Posted by: johnocunningham | February 12, 2014

Want More Legal Work? Help Your GC Client To Be A Profit Center

When I was a General Counsel, I was often asked by law firms prospecting for business how they could get a chance to serve my company. My reply was always: “Show me how to make a profit, and I will hire you.”

Some lawyers didn’t get it, but others rose to the challenge, and helped me to recover literally millions of dollars for my corporate employer and client through savvy use of:

  •  Audits of leases with landlords to see if they were properly charging us for common area maintenance, taxes, and other charges under our leases (surprise, surprise, they often overcharged);
  • Audits of contracts with vendors to see if we were being paid for all applicable volume incentives, co-op advertising, and other earned rebates (again, many times these payments were not being made and we could recover them with mere modest and friendly intervention by our lawyers);
  • Actions against intellectual property infringers who were obligated to pay for significant statutory damages;
  • Actions against insurers who charged more than they were supposed to under certain complex policies, such as so-called “retro-loss” policies;
  • Obtaining rights to designate competent counsel under insurance policies, thereby allowing us to hire aggressive and smart trial lawyers who brought our total settlements and awards way down, year over year;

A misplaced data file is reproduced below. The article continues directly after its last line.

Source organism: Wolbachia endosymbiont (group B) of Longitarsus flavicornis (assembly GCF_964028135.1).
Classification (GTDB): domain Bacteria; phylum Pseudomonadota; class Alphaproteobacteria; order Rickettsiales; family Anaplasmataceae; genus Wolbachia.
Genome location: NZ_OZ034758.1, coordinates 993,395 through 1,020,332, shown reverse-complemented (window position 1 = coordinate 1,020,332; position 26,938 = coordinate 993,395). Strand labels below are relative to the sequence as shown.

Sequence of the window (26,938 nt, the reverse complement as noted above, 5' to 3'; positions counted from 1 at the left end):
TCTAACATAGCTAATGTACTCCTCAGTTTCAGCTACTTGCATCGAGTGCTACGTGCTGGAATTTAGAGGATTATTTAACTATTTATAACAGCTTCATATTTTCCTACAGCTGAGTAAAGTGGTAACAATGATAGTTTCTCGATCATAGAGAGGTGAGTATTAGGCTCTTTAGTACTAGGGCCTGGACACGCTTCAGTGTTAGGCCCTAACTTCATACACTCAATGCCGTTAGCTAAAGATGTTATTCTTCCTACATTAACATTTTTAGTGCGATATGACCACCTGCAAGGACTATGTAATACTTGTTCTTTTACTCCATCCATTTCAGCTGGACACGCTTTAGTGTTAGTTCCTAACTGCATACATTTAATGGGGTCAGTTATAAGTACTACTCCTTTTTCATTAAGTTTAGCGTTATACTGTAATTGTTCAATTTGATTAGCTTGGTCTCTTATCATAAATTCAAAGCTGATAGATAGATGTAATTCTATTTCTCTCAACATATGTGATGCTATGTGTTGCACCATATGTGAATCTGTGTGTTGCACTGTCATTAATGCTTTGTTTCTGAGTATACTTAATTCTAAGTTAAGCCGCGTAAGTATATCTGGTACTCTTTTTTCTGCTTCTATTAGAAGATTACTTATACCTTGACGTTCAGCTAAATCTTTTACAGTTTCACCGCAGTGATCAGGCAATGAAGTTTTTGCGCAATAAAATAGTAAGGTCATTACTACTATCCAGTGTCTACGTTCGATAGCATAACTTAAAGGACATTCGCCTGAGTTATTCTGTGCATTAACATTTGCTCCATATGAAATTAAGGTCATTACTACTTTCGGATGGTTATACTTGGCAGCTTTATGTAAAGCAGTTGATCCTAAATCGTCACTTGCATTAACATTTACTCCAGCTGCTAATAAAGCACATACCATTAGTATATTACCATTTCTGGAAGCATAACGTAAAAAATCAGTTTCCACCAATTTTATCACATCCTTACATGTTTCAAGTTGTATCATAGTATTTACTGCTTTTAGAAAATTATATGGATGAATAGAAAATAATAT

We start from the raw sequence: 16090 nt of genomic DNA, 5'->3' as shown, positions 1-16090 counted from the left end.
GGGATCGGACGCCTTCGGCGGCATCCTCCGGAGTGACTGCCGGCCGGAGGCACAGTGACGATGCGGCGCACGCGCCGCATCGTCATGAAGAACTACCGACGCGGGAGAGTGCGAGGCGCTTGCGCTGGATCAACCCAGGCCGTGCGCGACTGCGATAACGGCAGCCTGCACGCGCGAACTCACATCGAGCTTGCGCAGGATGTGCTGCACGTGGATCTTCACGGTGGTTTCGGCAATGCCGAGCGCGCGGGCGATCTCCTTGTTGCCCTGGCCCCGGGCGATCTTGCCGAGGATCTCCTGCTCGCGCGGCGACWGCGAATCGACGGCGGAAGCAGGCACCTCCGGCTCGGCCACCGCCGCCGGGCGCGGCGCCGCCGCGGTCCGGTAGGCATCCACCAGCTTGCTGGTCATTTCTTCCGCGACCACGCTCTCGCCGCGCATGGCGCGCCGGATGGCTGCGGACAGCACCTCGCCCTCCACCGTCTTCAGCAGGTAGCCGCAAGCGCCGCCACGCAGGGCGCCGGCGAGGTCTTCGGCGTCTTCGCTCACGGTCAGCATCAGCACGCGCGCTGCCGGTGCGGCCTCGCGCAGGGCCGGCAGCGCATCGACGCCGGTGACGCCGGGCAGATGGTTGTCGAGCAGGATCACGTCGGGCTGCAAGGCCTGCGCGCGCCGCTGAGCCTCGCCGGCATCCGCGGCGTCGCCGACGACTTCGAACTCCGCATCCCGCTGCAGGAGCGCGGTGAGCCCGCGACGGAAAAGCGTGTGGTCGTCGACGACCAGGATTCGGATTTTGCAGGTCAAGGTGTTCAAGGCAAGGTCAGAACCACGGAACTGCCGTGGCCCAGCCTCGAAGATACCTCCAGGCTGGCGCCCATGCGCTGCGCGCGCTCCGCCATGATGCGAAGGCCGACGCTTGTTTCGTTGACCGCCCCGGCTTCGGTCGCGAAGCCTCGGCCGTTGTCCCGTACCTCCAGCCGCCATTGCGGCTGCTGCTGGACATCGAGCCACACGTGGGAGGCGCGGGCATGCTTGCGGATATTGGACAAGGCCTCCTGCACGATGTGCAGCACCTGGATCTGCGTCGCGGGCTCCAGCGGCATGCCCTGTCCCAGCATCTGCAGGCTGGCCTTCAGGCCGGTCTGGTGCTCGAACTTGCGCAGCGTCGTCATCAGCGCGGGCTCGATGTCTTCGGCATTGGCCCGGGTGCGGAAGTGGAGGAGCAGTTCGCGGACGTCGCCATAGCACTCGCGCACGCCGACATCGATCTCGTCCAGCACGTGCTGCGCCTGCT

• Actions against real estate assessors and other taxing authorities for overcharges related to inflated property, inventory or other valuations; and
  • Class actions against the government for unconstitutional tax assessments (under applicable state or federal constitutions).

Now, I see that this kind of profit-center action by legal departments is being called a “trend” in trade literature, and some lawyers are writing very good articles about how to turn legal departments into profit centers instead of cost centers. See, for example, a recent Corporate Counsel piece by John Vishneski of Reed Smith.

I know from experience that the GC wants, needs and loves to show his or her CEO that the legal department can be conceptualized as a “profit center” because that helps to keep the funds flowing into the department after every annual showdown with the CFO on what needs cutting.

Take it from me, if you want to get more corporate legal business, help your GC client to turn his or her department from a much-hated cost center to a valued profit center.


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